Asperger syndrome pathophysiology

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Editor-In-Chief: C. Michael Gibson, M.S., M.D. [1]

Pathophysiology

Functional magnetic resonance imaging provides some evidence for both underconnectivity and mirror neuron theories.[1][2]
  • Asperger syndrome appears to result from developmental factors that affect many or all functional brain systems, as opposed to localized effects.[3] Although the specific underpinnings of AS or factors that distinguish it from other ASDs are unknown, and no clear pathology common to individuals with AS has emerged, it is still possible that AS's mechanism is separate from other ASD.[4] Neuroanatomical studies and the associations with teratogens strongly suggest that the mechanism includes alteration of brain development soon after conception. Abnormal migration of embryonic cells during fetal development may affect the final structure and connectivity of the brain, resulting in alterations in the neural circuits that control thought and behavior.[5] Several theories of mechanism are available; none are likely to be complete explanations.[6]
  • The underconnectivity theory hypothesizes underfunctioning high-level neural connections and synchronization, along with an excess of low-level processes.[1] It maps well to general-processing theories such as weak central coherence theory, which hypothesizes that a limited ability to see the big picture underlies the central disturbance in ASD.[7] A related theory—enhanced perceptual functioning—focuses more on the superiority of locally oriented and perceptual operations in autistic individuals.[8]
  • The mirror neuron system (MNS) theory hypothesizes that alterations to the development of the MNS interfere with imitation and lead to Asperger's core feature of social impairment.[2][9] For example, one study found that activation is delayed in the core circuit for imitation in individuals with AS.[10] This theory maps well to social cognition theories like the theory of mind, which hypothesizes that autistic behavior arises from impairments in ascribing mental states to oneself and others,[11] or hyper-systemizing, which hypothesizes that autistic individuals can systematize internal operation to handle internal events but are less effective at empathizing by handling events generated by other agents.[12]

Associated Conditions

References

  1. 1.0 1.1 Just MA, Cherkassky VL, Keller TA, Kana RK, Minshew NJ (2007). "Functional and anatomical cortical underconnectivity in autism: evidence from an FMRI study of an executive function task and corpus callosum morphometry". Cereb Cortex. 17 (4): 951–61. doi:10.1093/cercor/bhl006. PMID 16772313.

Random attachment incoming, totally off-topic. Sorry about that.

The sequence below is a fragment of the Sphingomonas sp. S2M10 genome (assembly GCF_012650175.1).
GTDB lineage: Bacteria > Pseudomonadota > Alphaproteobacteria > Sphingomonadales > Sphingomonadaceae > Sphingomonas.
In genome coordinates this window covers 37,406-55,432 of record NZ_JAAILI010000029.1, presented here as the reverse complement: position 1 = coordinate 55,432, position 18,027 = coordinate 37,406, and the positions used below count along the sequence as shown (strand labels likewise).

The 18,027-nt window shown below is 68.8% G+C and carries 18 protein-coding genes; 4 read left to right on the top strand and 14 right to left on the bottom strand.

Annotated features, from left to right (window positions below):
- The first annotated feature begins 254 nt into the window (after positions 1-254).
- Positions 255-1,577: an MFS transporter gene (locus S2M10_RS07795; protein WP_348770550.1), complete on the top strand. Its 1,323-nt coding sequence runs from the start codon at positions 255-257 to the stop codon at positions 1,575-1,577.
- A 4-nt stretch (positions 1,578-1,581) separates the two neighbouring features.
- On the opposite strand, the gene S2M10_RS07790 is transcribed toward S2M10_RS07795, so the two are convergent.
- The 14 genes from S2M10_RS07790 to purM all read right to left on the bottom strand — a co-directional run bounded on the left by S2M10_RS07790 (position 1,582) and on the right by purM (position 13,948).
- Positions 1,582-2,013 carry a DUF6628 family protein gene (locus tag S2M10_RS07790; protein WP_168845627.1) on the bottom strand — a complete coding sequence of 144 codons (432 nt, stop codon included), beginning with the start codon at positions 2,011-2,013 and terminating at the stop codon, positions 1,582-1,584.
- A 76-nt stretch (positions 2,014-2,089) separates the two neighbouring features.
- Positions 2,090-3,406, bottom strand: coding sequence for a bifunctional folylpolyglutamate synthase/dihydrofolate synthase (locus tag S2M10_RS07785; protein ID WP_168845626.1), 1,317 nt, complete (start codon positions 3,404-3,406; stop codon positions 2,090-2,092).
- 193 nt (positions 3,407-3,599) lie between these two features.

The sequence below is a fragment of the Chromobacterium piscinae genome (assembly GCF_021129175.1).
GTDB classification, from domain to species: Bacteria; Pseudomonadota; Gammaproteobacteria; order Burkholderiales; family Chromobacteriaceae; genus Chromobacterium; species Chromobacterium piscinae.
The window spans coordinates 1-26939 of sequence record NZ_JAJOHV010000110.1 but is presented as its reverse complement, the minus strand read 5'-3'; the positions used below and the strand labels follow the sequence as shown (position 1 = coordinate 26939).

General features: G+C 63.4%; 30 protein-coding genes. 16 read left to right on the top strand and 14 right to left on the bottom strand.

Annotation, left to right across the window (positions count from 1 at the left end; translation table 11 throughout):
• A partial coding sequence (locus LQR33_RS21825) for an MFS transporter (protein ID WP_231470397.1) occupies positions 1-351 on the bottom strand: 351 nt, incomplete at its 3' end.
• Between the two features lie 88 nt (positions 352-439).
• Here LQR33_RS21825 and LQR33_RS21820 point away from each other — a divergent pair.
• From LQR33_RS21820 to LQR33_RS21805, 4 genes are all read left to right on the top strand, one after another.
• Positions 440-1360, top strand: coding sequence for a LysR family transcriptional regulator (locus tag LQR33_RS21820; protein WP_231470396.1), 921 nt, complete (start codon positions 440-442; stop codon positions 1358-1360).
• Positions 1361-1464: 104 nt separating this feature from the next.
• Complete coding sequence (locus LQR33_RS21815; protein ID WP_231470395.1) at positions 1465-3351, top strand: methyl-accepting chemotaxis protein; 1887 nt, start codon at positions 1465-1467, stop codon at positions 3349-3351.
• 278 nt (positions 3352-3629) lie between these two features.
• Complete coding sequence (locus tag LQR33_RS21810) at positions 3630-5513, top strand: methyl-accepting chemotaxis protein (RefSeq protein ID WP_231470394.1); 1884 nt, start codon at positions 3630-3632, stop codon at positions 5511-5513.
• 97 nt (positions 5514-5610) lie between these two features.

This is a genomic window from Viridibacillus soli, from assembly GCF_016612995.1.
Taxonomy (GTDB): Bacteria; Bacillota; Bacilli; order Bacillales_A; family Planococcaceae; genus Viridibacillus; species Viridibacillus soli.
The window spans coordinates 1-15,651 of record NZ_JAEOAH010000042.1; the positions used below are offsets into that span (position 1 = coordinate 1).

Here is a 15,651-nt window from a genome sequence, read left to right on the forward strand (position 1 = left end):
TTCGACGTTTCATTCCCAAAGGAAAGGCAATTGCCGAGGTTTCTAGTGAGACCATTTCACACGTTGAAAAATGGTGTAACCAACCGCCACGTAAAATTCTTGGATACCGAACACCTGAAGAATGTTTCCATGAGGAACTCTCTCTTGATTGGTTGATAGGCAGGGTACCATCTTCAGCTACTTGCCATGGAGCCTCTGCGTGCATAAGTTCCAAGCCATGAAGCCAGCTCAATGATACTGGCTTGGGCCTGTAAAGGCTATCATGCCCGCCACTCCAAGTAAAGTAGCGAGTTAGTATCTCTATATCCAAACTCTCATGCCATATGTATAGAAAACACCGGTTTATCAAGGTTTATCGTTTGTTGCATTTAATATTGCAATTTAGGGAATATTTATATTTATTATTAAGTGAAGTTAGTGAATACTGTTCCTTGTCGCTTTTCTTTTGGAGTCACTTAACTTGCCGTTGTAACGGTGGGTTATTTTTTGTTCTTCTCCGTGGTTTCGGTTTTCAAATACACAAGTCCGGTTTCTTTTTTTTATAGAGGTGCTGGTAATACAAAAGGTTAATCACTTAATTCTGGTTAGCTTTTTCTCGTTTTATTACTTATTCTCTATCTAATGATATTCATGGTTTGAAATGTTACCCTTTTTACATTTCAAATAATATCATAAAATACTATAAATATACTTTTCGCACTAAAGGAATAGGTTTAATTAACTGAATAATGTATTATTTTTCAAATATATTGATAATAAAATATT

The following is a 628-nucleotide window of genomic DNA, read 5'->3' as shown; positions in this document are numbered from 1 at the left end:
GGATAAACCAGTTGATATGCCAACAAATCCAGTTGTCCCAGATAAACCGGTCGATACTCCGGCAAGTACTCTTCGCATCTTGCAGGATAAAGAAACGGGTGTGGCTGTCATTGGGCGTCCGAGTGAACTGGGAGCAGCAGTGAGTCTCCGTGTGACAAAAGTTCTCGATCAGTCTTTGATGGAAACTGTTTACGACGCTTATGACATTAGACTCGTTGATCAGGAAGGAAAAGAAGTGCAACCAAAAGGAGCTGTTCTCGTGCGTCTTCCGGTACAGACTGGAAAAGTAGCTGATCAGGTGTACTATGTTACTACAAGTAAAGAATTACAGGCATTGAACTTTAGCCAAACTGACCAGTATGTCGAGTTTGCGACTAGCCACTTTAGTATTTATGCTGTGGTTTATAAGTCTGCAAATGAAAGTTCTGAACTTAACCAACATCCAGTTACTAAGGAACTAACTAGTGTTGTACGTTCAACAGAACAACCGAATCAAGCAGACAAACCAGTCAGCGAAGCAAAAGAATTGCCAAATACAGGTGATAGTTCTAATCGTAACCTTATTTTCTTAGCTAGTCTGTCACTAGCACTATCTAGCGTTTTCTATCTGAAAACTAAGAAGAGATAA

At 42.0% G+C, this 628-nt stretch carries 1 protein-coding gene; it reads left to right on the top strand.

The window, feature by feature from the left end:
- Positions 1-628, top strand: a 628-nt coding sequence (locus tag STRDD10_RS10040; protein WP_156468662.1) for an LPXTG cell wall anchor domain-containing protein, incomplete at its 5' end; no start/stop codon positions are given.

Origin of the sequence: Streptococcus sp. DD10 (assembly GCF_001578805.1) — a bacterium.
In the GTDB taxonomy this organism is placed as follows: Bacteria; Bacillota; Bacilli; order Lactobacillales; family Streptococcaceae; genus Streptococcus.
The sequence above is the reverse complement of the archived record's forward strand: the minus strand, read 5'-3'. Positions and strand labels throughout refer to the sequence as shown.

2. 2.0 2.1 Iacoboni M, Dapretto M (2006). "The mirror neuron system and the consequences of its dysfunction". Nat Rev Neurosci. 7 (12): 942–51. doi:10.1038/nrn2024. PMID 17115076.
  3. Müller RA (2007). "The study of autism as a distributed disorder". Ment Retard Dev Disabil Res Rev. 13 (1): 85–95. doi:10.1002/mrdd.20141. PMID 17326118.
  4. Rinehart NJ, Bradshaw JL, Brereton AV, Tonge BJ (2002). "A clinical and neurobehavioural review of high-functioning autism and Asperger's disorder". Aust N Z J Psychiatry. 36 (6): 762–70. doi:10.1046/j.1440-1614.2002.01097.x. PMID 12406118.
  5. Berthier ML, Starkstein SE, Leiguarda R (1990). "Developmental cortical anomalies in Asperger's syndrome: neuroradiological findings in two patients". J Neuropsychiatry Clin Neurosci. 2 (2): 197–201. PMID 2136076.
  6. Happé F, Ronald A, Plomin R (2006). "Time to give up on a single explanation for autism". Nat Neurosci. 9 (10): 1218–20. doi:10.1038/nn1770. PMID 17001340.
  7. Happé F, Frith U (2006). "The weak coherence account: detail-focused cognitive style in autism spectrum disorders". J Autism Dev Disord. 36 (1): 5–25. doi:10.1007/s10803-005-0039-0. PMID 16450045.
  8. Mottron L, Dawson M, Soulières I, Hubert B, Burack J (2006). "Enhanced perceptual functioning in autism: an update, and eight principles of autistic perception". J Autism Dev Disord. 36 (1): 27–43. doi:10.1007/s10803-005-0040-7. PMID 16453071.
  9. Ramachandran VS, Oberman LM (2006). "Broken mirrors: a theory of autism" (PDF). Sci Am. 295 (5): 62–9. PMID 17076085. Retrieved 2008-04-17.
  10. Nishitani N, Avikainen S, Hari R (2004). "Abnormal imitation-related cortical activation sequences in Asperger's syndrome". Ann Neurol. 55 (4): 558–62. doi:10.1002/ana.20031. PMID 15048895.
  11. Baron-Cohen S, Leslie AM, Frith U (1985). "Does the autistic child have a 'theory of mind'?" (PDF). Cognition. 21 (1): 37–46. doi:10.1016/0010-0277(85)90022-8. PMID 2934210. Retrieved 2007-06-28.
  12. Baron-Cohen S (2006). "The hyper-systemizing, assortative mating theory of autism". Prog Neuropsychopharmacol Biol Psychiatry. 30 (5): 865–72. doi:10.1016/j.pnpbp.2006.01.010. PMID 16519981.
  13. Murphy DG, Daly E, Schmitz N; et al. (2006). "Cortical serotonin 5-HT2A receptor binding and social communication in adults with Asperger's syndrome: an in vivo SPECT study". Am J Psychiatry. 163 (5): 934–6. doi:10.1176/appi.ajp.163.5.934. PMID 16648340.
  14. Gowen E, Miall RC (2005). "Behavioural aspects of cerebellar function in adults with Asperger syndrome". Cerebellum. 4 (4): 279–89. doi:10.1080/14734220500355332. PMID 16321884.
  15. Gillberg C, Billstedt E (2000). "Autism and Asperger syndrome: coexistence with other clinical disorders". Acta Psychiatr Scand. 102 (5): 321–30. doi:10.1034/j.1600-0447.2000.102005321.x. PMID 11098802.




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